Total appears as the first operator of the query, so it is applied to the whole expression (i.e. level zero). It is documented to be an ascending operator. So in the descending phase of the operation, it does nothing and its action is essentially Identity. In the ascending phase, its action is to perform the function of the like-named built-in function Total.

"a" is documented to be a descending operator whose action is to invoke the operator form of the built-in function Key like this: Key["a"]. Since this operator appears as the second query operator, it will be applied to each element at level one in the expression. Notionally, this means that the operator further expands into Map[Key["a"]]. As a descending operator, "a" does nothing in the ascending phase. This is notionally equivalent to Map[Identity].

To summarize, we have the following descending and ascending options for each operator:

Operator         Descending Action        Ascending Action

TOTAL            Identity                 TOTAL
"a"              Map[Key["a"]]            Map[Identity]

Let's simulate the execution of the query. We will apply these actions to our data, with descending actions working down into the expression's levels and ascending actions working back up:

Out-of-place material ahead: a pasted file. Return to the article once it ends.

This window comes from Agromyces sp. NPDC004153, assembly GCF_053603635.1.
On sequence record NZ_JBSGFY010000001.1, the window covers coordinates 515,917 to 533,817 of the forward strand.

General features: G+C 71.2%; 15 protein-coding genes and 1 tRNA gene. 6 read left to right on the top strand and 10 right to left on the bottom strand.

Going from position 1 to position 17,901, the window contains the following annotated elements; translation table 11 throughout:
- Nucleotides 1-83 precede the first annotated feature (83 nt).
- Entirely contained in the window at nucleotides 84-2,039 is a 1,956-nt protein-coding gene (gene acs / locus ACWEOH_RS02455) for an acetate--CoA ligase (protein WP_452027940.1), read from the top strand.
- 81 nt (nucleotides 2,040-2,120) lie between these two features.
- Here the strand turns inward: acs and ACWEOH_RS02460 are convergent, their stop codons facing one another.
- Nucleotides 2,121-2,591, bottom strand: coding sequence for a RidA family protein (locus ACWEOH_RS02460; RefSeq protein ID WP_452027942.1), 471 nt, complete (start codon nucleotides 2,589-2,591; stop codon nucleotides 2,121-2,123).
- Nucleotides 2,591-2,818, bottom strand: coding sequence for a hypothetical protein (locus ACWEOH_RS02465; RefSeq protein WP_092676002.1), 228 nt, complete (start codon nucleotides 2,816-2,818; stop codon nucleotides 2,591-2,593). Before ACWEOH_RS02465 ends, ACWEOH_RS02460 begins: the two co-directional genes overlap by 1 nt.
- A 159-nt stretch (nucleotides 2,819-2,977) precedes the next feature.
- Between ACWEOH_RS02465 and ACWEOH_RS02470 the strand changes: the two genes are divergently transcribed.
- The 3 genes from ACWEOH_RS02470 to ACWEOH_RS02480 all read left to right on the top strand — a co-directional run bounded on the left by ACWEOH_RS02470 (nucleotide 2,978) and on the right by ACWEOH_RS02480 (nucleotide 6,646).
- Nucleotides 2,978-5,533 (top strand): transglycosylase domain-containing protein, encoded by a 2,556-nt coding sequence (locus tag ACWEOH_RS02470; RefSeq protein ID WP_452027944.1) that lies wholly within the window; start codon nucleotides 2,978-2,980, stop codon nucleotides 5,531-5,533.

(* { <|"a" -> 1, "b" -> "x", "c" -> {1}|>
   , ...
   , <|"a" -> 6, "b" -> "z", "c" -> {}|>
   } *)

% // Identity         (* level 0 descending action *)

(* { <|"a" -> 1, "b" -> "x", "c" -> {1}|>
   , ...
   , <|"a" -> 6, "b" -> "z", "c" -> {}|>
   } *)

% // Map[Key["a"]]    (* level 1 descending action *)

(* {1, 2, 3, 4, 5, 6} *)

% // Map[Identity]    (* level 1 ascending action *)

(* {1, 2, 3, 4, 5, 6} *)

% // Total            (* level 0 ascending action *)

(* 21 *)

Now, to the question at hand. How do we restrict the range of rows? From the table above, we can see that we need to change the first descending operator from Identity to something that selects the first five rows. The Query documentation tells us that we can use the operator syntax i ;; j.

But... we already have a first operator: Total. How can we perform a descending operation as well? The documentation provides that answer as well:

When one or more descending operators are composed with one or more ascending operators (e.g. desc/*asc), the descending part will be applied, then subsequent operators will be applied to deeper levels, and lastly the ascending part will be applied to the result.